It is an old and familiar adage that where there is change and uncertainty there is also opportunity. The career of John Phillips (pictured), MD of John Morgan Partnership Ltd (JMP), a Cheltenham-based independent insurance broker, is a testament to this. Phillips joined the insurance industry in 1985, just a few short years before the economic crash of 1987 and spent 22 years working with a large provincial broker. In 2008, the time was right for him to build his own business despite the global financial crisis.
Insurance is a fixed cost, he noted, and everybody needs what the industry offers. During a time of significant financial upheaval, everybody is looking at the bottom line and asking whether there is an opportunity to make savings or to buy smarter which means every door is open to insurance brokers who can offer something different. With businesses across the world now facing substantial turmoil due to the COVID-19 pandemic, Phillips has several key lessons that previous recessions have taught him.
“There are opportunities everywhere, even now,” he said. “We’ve actually grown 15% this year since COVID. We’re still delivering our services, we’re still getting back to people, we’re still seeing these inquires. And I was quite surprised by that because I was expecting there to be a dip in turnover. March was a dip and I thought this is the way it goes, but, from that point onwards, month after month, we’ve just grown.”
Phillips noted that for JMP, which has recently made several new appointments to its team to support its ongoing growth strategy, evolution has always been about spotting where the next opportunity lies. The insurance space is highly competitive but if brokers look after their clients, demonstrate their knowledge and acumen, and devote themselves to building long-standing relationships then they will create the conditions needed to thrive.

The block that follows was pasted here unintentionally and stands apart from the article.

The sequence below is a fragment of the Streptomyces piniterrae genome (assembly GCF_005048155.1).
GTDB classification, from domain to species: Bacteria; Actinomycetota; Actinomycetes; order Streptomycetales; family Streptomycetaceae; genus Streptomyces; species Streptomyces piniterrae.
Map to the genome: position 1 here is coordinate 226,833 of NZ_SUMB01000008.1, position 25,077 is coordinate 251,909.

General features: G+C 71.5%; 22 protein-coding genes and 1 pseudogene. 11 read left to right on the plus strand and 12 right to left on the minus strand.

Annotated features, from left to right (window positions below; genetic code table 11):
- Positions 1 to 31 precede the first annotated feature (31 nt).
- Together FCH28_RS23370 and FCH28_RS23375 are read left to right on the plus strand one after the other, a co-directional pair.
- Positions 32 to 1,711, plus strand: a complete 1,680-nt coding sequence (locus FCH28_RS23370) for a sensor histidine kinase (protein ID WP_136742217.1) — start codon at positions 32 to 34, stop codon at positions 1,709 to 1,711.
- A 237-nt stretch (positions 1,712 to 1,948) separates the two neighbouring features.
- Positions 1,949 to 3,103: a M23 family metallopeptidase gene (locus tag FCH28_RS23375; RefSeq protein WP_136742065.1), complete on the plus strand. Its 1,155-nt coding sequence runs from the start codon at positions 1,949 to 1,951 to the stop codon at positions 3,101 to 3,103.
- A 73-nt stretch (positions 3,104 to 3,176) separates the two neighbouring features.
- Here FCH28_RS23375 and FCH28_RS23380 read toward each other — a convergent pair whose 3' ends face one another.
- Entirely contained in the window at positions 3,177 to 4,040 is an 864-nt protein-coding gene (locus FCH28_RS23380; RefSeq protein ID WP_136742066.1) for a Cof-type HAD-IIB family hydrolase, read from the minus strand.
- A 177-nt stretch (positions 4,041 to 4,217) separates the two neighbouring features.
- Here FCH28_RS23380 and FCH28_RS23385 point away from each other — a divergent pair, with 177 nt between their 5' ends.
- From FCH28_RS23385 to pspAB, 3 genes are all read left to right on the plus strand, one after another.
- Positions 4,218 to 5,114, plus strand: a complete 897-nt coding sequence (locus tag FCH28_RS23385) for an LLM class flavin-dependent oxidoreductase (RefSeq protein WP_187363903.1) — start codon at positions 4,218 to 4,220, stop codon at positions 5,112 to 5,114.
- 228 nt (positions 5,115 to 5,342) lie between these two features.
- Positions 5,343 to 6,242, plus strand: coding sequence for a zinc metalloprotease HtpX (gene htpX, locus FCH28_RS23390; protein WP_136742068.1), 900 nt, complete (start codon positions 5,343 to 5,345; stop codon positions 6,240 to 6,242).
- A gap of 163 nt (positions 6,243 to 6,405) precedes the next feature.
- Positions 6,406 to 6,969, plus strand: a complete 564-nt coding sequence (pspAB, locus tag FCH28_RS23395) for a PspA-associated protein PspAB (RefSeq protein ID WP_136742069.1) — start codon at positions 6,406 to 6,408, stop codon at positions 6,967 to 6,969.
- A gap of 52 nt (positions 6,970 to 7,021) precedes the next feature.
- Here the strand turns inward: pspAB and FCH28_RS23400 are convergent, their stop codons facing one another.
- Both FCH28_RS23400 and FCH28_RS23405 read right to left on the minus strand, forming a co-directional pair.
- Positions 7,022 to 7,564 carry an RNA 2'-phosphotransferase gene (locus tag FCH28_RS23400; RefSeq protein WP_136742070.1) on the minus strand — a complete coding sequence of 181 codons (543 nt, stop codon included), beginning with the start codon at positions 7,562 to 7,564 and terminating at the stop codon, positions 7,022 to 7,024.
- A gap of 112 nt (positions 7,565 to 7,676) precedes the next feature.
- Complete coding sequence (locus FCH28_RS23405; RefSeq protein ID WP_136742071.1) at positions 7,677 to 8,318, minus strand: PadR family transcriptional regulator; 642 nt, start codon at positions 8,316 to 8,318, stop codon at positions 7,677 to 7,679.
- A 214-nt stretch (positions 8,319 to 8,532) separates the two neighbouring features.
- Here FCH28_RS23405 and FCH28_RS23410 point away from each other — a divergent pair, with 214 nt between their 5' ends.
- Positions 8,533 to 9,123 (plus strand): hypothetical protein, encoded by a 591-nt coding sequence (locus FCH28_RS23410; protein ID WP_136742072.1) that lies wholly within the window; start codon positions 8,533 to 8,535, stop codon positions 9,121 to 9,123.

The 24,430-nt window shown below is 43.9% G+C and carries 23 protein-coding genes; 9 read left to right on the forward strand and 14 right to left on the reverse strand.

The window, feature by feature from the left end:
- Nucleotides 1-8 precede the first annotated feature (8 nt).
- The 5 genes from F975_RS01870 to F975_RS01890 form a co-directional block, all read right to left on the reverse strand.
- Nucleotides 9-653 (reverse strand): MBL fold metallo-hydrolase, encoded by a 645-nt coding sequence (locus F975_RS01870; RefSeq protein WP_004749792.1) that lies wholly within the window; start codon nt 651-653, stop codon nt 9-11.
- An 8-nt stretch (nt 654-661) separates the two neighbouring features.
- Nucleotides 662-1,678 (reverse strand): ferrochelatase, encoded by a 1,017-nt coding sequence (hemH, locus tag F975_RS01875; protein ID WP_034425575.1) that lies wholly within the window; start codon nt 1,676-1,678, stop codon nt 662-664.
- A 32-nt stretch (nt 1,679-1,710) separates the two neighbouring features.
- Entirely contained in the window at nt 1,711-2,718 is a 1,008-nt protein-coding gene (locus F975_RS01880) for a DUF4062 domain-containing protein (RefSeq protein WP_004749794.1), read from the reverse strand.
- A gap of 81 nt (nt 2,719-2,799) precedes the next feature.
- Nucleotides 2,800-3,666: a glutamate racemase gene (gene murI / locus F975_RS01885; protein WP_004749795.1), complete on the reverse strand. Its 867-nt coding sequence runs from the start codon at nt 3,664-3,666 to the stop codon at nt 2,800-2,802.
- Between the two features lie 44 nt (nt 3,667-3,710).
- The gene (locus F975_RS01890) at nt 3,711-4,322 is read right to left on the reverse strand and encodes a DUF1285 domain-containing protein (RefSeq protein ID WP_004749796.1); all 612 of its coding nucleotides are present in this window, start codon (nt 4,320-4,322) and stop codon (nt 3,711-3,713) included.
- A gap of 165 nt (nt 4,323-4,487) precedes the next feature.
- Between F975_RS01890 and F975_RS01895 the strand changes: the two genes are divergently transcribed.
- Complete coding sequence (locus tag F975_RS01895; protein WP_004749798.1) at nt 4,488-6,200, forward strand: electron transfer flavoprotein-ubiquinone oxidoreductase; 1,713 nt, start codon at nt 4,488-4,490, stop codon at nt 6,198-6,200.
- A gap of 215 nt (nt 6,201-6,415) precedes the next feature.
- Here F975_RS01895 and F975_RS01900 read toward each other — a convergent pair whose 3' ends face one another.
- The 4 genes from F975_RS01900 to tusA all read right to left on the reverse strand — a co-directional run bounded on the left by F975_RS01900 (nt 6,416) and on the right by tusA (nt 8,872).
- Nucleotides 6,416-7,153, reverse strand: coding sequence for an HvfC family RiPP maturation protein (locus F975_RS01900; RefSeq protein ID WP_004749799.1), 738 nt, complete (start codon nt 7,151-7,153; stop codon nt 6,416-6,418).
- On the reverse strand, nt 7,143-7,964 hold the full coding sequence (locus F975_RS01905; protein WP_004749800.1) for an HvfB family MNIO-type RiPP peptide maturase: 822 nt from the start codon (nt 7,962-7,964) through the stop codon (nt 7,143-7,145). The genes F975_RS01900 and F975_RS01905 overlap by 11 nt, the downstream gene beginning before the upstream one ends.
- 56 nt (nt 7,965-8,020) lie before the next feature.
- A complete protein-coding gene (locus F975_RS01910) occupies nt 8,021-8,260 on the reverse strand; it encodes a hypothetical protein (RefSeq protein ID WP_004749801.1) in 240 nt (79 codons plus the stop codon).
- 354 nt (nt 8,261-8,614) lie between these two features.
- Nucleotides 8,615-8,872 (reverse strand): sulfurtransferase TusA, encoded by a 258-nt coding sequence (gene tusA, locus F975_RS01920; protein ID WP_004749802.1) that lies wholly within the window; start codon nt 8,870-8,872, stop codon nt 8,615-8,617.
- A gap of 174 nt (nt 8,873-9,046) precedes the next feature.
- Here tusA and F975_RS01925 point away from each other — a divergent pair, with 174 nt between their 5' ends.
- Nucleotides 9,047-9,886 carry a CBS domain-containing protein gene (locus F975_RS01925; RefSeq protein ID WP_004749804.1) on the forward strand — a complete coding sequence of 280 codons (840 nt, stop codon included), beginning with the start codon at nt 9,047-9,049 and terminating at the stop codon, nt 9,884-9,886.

“[This ethos] was very much behind the founding of JMP,” he said. “When I was younger, my parents were unfortunate enough to be burgled three times. And so, seeing that from the other side of the fence and knowing the trauma that people go through in such situations makes you really understand the value in what we do.
“And if you get these things right, while such an experience is never going to be great, then you can hold [your client’s] hand right through the process and help them recover the sums insured. And looking after them and understanding what they need is the best possible outcome of the worst scenario.”
The value of empathy in insurance broking has only been made clearer by the COVID crisis, and instilling tenets of care, consideration and honesty into any business takes a dual approach. The first aspect of this, he said, centres around looking after clients, and includes embracing the role brokers must play in their local communities. Lockdown prevented Phillips and his team from going ahead with a charity walk for Linc, a leukaemia and intensive chemotherapy fund. The walk, which would have seen them traverse the length of Hadrian’s Wall to link one side of the country to the other, is something he has always wanted to do.
“We’re looking forward to getting to do that and to raising money for [Linc]. Charities have really suffered in this period and I think if we can give them a little bit back, that’d be great,” he said. “Some of the best days I’ve had in my career are the days that I have given to charity. It makes you feel about 10 feet tall. So, I like all my staff to do a day here and there if they can, and I am happy to pay them to do that because I think it’s a really important thing to do.”
Looking to the other aspect that goes into creating an ethically sound business model, Phillips highlighted that COVID has hit the reset button for a lot of people and that it has taught him a lot about what leads to a better quality of life. Supporting staff and creating a healthy work-life balance is essential, he said, and this is what led him to create a four-day work week for all JMP’s staff.
“I wanted to give them a better quality of life and a positive stake out of this situation,” he said. “I think we were all running at about 200mph before and when [COVID] hit I think it took the weight off some of our staff’s shoulders. Now of course there’s a lot of people who went through a lot of trauma but, for others, this was an opportunity to [take stock].
“For me personally, I thoroughly enjoyed lockdown and it enabled me to do a lot of things that I had been putting off for a rainy day. And I really wanted my staff to have that day off for themselves to do what they want to do with their day.”